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Battle of the Bulge

US V Corps stops the Ist SS Pz Corps, December 1944 (Book)



Year of publication:







35 €uros

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Markeweg 1
NL-8397 GH De Blesse
The Netherlands
Tel. 0031 561441509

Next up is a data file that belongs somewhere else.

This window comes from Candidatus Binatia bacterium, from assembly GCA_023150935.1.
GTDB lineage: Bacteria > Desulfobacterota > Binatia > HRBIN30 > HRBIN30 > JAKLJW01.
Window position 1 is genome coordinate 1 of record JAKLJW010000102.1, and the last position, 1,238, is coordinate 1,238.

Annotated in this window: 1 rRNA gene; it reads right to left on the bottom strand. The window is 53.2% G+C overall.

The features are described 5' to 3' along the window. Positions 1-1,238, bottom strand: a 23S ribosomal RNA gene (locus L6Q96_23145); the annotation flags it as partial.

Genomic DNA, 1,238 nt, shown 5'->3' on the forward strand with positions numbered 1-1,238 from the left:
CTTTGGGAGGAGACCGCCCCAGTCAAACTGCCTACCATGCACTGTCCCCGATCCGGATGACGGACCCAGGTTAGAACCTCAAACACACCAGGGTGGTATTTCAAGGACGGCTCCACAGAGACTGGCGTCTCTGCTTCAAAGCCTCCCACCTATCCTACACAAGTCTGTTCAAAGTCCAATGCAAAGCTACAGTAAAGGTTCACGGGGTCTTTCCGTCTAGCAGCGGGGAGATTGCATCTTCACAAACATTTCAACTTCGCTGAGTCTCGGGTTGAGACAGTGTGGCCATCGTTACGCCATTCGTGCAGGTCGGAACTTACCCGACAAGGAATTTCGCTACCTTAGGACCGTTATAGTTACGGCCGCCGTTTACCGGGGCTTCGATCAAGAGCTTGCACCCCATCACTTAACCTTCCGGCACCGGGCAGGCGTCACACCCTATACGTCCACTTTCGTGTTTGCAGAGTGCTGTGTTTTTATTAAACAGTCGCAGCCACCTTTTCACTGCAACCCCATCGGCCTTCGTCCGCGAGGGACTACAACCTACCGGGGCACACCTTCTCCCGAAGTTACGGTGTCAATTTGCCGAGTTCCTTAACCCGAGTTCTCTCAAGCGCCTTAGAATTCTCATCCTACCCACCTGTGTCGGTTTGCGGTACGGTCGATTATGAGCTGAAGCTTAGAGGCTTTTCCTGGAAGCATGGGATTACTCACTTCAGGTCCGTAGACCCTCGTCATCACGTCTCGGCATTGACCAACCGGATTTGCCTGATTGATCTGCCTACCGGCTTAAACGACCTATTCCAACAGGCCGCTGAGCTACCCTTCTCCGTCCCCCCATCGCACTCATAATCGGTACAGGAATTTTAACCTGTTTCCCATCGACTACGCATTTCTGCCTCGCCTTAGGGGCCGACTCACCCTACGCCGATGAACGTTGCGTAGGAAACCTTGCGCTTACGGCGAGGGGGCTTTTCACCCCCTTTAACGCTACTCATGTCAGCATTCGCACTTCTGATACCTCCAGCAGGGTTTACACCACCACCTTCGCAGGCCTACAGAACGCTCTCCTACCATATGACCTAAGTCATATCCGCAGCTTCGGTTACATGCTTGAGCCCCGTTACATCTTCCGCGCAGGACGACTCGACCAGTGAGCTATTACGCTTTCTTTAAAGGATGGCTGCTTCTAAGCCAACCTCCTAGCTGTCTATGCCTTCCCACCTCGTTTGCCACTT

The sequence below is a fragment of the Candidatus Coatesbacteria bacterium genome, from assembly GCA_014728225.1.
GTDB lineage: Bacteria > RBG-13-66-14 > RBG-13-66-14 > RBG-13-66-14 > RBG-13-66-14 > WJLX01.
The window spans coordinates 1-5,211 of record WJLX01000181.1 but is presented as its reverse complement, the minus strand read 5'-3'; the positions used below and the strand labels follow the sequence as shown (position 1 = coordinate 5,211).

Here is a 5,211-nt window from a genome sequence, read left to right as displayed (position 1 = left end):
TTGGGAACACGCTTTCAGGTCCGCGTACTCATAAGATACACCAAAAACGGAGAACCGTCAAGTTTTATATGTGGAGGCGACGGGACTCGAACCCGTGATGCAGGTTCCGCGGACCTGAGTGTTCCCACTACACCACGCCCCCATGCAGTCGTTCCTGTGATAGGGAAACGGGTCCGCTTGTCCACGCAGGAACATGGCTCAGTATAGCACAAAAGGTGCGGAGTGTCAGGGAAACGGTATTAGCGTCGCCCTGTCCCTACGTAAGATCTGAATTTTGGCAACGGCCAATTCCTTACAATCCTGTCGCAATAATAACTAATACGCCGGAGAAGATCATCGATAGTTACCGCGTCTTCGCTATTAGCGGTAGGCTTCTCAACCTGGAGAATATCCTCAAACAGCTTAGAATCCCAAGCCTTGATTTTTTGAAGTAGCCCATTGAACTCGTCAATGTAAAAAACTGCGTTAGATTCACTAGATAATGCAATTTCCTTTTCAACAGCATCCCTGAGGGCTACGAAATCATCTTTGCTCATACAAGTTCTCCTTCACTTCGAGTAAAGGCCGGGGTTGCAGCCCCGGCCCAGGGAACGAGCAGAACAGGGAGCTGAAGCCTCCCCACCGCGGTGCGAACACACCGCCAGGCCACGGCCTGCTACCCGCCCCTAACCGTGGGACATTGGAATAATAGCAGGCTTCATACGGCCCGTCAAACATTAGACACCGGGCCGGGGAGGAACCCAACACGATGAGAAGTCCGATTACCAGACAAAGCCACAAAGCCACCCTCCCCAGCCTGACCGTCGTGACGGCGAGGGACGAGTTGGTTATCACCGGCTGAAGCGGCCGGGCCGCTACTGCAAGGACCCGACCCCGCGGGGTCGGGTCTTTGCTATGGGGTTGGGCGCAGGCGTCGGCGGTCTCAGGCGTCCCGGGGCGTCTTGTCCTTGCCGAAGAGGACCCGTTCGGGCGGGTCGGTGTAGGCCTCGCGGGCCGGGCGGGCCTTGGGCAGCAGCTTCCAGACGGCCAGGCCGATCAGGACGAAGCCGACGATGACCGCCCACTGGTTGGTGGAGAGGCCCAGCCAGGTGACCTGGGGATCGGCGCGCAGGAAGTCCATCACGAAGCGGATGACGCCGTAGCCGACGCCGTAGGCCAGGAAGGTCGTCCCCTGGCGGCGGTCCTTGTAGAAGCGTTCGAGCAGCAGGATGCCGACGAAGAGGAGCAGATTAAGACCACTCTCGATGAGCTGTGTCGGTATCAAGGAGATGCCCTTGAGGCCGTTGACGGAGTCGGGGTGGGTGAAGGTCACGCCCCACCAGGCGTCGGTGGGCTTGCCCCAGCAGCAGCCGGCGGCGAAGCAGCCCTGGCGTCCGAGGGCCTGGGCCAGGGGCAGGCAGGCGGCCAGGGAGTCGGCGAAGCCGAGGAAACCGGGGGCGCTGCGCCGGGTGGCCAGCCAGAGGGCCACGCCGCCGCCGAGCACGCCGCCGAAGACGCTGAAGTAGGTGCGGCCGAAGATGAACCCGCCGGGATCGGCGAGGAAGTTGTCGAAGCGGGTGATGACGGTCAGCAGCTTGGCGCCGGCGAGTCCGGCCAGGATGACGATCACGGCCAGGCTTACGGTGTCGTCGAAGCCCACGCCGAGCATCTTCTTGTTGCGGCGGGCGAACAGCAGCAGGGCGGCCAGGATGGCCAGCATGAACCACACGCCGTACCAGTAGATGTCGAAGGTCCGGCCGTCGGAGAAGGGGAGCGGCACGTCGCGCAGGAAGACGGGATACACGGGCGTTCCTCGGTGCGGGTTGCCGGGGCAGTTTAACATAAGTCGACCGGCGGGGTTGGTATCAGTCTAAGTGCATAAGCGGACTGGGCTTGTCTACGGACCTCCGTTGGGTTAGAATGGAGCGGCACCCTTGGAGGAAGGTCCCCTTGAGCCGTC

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This book describes the combat that took place at the V Corps sector, the area occupied by the US 2nd Inf. Div., the 395th RCT and the 3rd Bn, 393rd Rgt. (99. US Inf. Div.), the 741st Tank Bn, the 644th TD, the 801st TD and the 612TD units during the Ardennes Offensive. This area was part of the sector assigned to the American 2nd Infantry Division from December 1944 to the establishment of the American defensive positions along Elsenborn Ridge. The information presented is based on official U.S. Army documents (AARs - After Action Reports), combined with numerous interviews with members of the 2nd Infantry Division and its supporting troops, complemented by eye-witness testimonies of several members of other units that fought in the area. Official documents from the German side also grace the story, as well as eye-witness testimony from several former members of German combat units that fought in this sector of the Ardennes Offensive. The book describes the action starting during the Roer River Damm offensive and the battle fought at the "Northern Shoulder" of the Ardennes Offensive - Höfen, Wahlerscheid (Westwall Offensive), Krinkelt and Rocherath, Hünningen, Mürringen, Wirtzfeld and Elsenborn Ridge - from December 13th (Roer River Dam Offensive), 1944 until the retreat of U.S. forces and the establishment of a new frontline at Elsenborn. The "Northern Shoulder" was where the main thrust of the German Army was halted. After nearly six years of research in the area, and with the help of many veterans of both German and American units who fought there, an in-depth account of the combat in this sector of the Ardennes Offensive is presented. Many first-person accounts are provided to supplement the operational details found in the original U.S. and German Army documents. The text is supplemented by numerous period black & white photographs, maps, copies of original documents, and photographs of the area as it appears today. The many present-day photographs from the area will cause the reader to feel like they are stepping back in time, because, even with the passing of nearly sixty years, many of the "wounds" are still visible.